Tom Hardy likes to play difficult men, so stepping into the role of one of England’s most bloodthirsty gangsters was an exciting prospect. Stepping into the role of two of them at once–identical twins, actually–presented more of a challenge. Still, it appealed to Hardy, who plays Reggie and Ronnie Kray, the crime kingpins who dominated 1960s London, in his new film Legend (in theaters Nov. 20). “Everyone hates the Krays where I come from. Their victims are going to look at this and say, ‘Why would you do a film about a couple of heinous, evil pieces of sh-t?'” Hardy says. “But if you’ve got time on your hands and you’re like me, you look for something to do which is naughty.”
Naughty is where Hardy, 38, excels. Born and raised in London, where he trained classically as an actor, he’s emerged over the past decade as the blockbuster action star with the sharpest knack for picking surprising projects: films about violence and its consequences, films where he’s dazzlingly unlikable. He played a con man in Christopher Nolan’s 2010 film Inception, which earned more than $800 million at the box office; two years later, he played the metaphysical terrorist Bane in Nolan’s The Dark Knight Rises, which raked in over $1 billion. This summer he tackled the title role in the high-octane franchise reboot Mad Max: Fury Road, which earned plaudits for its unlikely feminist sensibility; in December he will star opposite Leonardo DiCaprio in Birdman director Alejandro González Iñárritu’s The Revenant, a grisly tale of revenge set among fur trappers in the 1820s. Projects like these have branded him as one of Hollywood’s most savage movie stars, and he knows it. “I’m not going to fit into Love Actually. That’s not my cup of tea,” he says. “I’m not Hugh Grant. I’m not Eddie Redmayne. Love Eddie, but that’s not me. I’m not interested in that spectrum.”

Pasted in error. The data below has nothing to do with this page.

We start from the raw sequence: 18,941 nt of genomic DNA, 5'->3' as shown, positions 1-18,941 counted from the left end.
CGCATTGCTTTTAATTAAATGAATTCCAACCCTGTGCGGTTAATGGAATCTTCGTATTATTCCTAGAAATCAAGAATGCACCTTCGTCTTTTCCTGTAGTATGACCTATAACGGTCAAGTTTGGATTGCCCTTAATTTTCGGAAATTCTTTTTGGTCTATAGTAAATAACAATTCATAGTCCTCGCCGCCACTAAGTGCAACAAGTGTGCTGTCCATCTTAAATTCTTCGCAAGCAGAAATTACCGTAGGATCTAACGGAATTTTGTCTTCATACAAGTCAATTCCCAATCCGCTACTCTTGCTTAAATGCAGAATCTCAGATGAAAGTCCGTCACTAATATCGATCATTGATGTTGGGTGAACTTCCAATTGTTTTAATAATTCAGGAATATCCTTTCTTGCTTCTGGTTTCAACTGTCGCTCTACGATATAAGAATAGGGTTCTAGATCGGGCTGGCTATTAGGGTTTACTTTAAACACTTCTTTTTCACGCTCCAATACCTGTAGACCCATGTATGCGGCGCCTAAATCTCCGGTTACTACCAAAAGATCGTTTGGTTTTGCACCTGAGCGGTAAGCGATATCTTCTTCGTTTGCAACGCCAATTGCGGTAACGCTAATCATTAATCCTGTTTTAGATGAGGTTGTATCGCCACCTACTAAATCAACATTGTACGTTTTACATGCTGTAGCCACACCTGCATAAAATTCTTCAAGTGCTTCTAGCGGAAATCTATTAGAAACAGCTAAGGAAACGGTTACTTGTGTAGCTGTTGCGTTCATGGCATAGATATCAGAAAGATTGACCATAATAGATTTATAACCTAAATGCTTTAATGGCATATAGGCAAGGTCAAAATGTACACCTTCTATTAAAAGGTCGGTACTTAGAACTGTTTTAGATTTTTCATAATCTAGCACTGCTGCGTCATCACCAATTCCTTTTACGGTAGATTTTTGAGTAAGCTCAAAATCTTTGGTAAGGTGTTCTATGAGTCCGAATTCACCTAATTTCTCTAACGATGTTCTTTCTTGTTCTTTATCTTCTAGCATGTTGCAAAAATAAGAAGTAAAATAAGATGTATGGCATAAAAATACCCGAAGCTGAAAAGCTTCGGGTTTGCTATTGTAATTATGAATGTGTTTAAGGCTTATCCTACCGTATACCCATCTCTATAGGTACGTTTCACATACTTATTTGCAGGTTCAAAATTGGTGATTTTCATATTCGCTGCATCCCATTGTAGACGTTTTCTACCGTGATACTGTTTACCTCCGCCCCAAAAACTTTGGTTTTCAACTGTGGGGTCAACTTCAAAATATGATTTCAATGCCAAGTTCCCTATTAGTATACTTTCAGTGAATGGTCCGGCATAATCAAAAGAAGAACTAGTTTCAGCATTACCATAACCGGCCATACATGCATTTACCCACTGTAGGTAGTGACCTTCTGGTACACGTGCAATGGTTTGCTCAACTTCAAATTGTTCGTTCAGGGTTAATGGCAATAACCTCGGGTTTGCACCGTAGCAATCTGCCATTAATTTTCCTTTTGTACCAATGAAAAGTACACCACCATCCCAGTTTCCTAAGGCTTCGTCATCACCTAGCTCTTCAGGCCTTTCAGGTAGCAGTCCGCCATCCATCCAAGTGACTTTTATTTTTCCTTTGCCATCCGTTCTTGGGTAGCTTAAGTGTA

“Tom, in his heart, is a character actor,” says Legend director Brian Helgeland. “But he’s so compelling that he’s become a leading man.”
In person, Hardy is less brooding than the men he’s best known for playing–he’s warm and funny, prone to colorful digressions. He’s similarly lively in Legend, which traces the Kray brothers’ ascent to power as they crushed a rival gang and flexed their muscle across London. Hardy deftly inhabits both the suave, calculating Reggie, whose wife Frances (Emily Browning) serves as narrator, and the impulsive, sociopathic Ronnie, who was openly gay. “The two of them together was like the animus and the anima in play,” Hardy says.
Instead of shying away from Ronnie’s sexuality, the film revels in it. Ronnie is typically flanked by a pair of handsome younger men and regales fellow crime lords with a tale of “twisting up a Haitian boy like a pretzel.” There’s a sly progressivism at work here–the idea that a gangster in an action movie can also be openly gay, even at a historical moment when that was unusual. Hardy was drawn to that. “He was the most interesting character to play,” he says of Ronnie.
But the project also came with the technical challenges of playing two central characters at once, in both emotional scenes and elaborately choreographed fight sequences, including a nightclub brawl between the two brothers–which is a lot to tackle, even for an unusually ambitious actor. When asked about his process, Hardy is blunt. “There’s two types of acting: convincing and not convincing,” he says. “People describe me as intense. It’s because I care. I am a pain in the ass because I care. Do I know what I’m doing? No. Do I have the best of intentions? Yes. Does that lead to hell?” He cocks his head. “Sometimes.”
Earlier this fall, Black Mass earned Oscar buzz for Johnny Depp as another real-life gangster, Whitey Bulger, who was unambiguous in his villainy. Legend is different–it’s a slick, crackling movie that asks us to root for two murderers, which is risky. But Hardy says he likes that element of danger. “What would I like to do today–phone it in and do a film that pays a sack of money, or do something that I’m passionate about?” he says. “Let’s play characters that everybody loves or absolutely hates. It’s going to get a response, even if it’s ‘Tom Hardy was sh-t in it.’ That’s O.K.” He grins. “It’s a response.”
This appears in the November 23, 2015 issue of TIME.